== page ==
I couldn't believe it when I saw it. I was on my way home from the CBD in Singapore, on the 70 bus. I was looking out the window as we passed SunTec City, the giant mall and convention center near the City Hall subway stop. Singapore was still a new place to me at the time, so there were many unusual sights for me to see. But this forced a double-take:
What in the world is a disc golf basket doing there?!
Disc golf in Asia is very rare indeed. The biannual Japan Open is well known and well attended (even if people grumble about the 150-weight-class requirement), and earlier this year Taiwan staged the first-ever Asia Open. There is also a course on the island of Koh Samui in Thailand. (Tragically, I took a trip to Koh Samui a few months ago, and despite knowing that there was a course somewhere in Thailand, I didn't realize it was actually the very spot I was on holiday until after I got back. Foolish. Anyway, I heard rumors that it has closed, which I hope is not true, though it would make me feel better since I blew it so badly earlier.) And of course, there's my failed attempt to get something going in Beijing.
The game does exist here in Singapore, despite the absence of permanent courses. This is pretty much all thanks to die-hard Lance DuBos, an ultimate player who acquired some portable golf baskets along the way and trucks them out to various spots on the island most weekends. There is a very small core of us that get together for a few hours, most often at the state-land park next to Kallang MRT, and throw discs -- that is, when we don't get pummeled by violent downpours and bone-rattling thunder-and-lightning strikes.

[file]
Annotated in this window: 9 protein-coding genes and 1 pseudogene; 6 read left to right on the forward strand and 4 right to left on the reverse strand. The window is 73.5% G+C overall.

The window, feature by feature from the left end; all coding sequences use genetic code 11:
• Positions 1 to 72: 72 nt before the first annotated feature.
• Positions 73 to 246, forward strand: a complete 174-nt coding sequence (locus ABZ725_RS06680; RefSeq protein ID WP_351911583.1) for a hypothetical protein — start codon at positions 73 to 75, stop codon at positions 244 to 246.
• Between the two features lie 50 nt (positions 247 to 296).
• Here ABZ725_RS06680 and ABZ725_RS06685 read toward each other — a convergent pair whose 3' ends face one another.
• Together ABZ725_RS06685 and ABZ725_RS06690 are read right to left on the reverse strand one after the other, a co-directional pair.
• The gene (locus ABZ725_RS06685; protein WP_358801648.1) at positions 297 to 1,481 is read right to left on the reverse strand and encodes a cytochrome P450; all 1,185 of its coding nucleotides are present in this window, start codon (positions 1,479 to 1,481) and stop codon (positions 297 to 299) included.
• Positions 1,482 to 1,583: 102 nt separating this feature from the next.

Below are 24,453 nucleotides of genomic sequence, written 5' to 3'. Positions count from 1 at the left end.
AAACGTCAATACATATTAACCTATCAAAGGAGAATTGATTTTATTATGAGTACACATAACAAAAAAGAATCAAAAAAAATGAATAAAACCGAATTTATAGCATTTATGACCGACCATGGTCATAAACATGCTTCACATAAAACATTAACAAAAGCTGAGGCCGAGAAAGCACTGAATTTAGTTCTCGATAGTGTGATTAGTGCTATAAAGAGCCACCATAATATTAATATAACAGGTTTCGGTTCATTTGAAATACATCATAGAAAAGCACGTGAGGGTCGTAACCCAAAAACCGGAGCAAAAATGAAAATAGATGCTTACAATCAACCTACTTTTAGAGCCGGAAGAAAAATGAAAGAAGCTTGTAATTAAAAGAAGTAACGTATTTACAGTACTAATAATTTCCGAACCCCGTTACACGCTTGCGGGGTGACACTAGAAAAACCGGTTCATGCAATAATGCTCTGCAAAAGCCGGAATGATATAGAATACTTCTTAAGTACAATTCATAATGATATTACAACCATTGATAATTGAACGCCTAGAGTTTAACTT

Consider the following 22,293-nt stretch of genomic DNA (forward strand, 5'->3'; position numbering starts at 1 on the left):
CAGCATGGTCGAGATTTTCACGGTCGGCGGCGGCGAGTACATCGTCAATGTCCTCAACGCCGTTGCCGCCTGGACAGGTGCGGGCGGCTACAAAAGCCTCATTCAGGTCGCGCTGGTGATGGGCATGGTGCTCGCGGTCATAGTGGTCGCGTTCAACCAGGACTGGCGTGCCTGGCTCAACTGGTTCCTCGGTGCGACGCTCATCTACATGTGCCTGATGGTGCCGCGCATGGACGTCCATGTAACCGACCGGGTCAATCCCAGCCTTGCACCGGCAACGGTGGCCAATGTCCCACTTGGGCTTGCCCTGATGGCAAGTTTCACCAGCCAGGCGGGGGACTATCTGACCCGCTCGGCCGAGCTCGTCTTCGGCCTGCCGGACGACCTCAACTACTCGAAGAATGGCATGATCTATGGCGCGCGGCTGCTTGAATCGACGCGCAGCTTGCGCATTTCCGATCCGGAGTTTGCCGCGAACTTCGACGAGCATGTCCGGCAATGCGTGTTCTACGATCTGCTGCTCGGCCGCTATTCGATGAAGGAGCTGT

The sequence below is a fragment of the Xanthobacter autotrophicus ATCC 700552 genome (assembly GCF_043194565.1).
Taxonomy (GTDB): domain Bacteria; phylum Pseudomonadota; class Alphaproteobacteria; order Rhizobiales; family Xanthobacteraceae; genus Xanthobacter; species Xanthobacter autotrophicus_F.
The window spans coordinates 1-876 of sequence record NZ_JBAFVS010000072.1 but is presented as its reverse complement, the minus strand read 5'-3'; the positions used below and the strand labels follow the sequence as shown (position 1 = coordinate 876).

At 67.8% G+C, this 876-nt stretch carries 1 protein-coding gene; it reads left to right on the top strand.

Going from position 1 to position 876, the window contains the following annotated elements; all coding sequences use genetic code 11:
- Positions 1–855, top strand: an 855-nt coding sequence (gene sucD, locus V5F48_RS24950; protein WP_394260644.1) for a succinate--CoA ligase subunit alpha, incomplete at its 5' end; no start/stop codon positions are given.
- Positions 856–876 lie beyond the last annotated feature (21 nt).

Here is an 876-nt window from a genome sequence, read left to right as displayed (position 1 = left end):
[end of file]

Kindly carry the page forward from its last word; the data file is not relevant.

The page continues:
But no one can explain the basket pictured above; no one else even knew it existed. From what I can tell, it's on the grounds of the Raffles Education Corp College. I'm not entirely sure what this college is all about, but they seem to have some sort of design program. My best guess is that some student sometime put together a disc golf basket for a project and they just kept it around because it was quirky. It sits there, apparently embedded in the ground (it's not portable), sitting unused in a small plot of lawn next to a basketball court. I wonder if it's ever tasted the sweet ching of a disc sliding through its hanging chains...
I can think of several better places to put that basket (and between 8 and 17 others). Kallang would be one, though I think it works better as a temporary course. Another would be the plot of state land at the end of Guillemard road where it meets Sims, right next to the Judo Club. That spot is a little too swampy, though.
The most perfect spot on the island, from what I've seen, is the vast plot of rolling hills on Upper Serangoon Rd, between Aljunied and Braddell Rds., the site of the old Bidadari cemetery. It is a crime not to have a disc golf course there. If we could only figure out the origin of that mysterious basket across from SunTec, maybe we could get this place on course to be a truly industrialized nation.
**UPDATE** (March 30, 2010): There is now an object disc-golf course at the old Bidadari Cemetery in Singapore: Bidadari Disc Golf Course. Contact me if you want to play, or check out the map.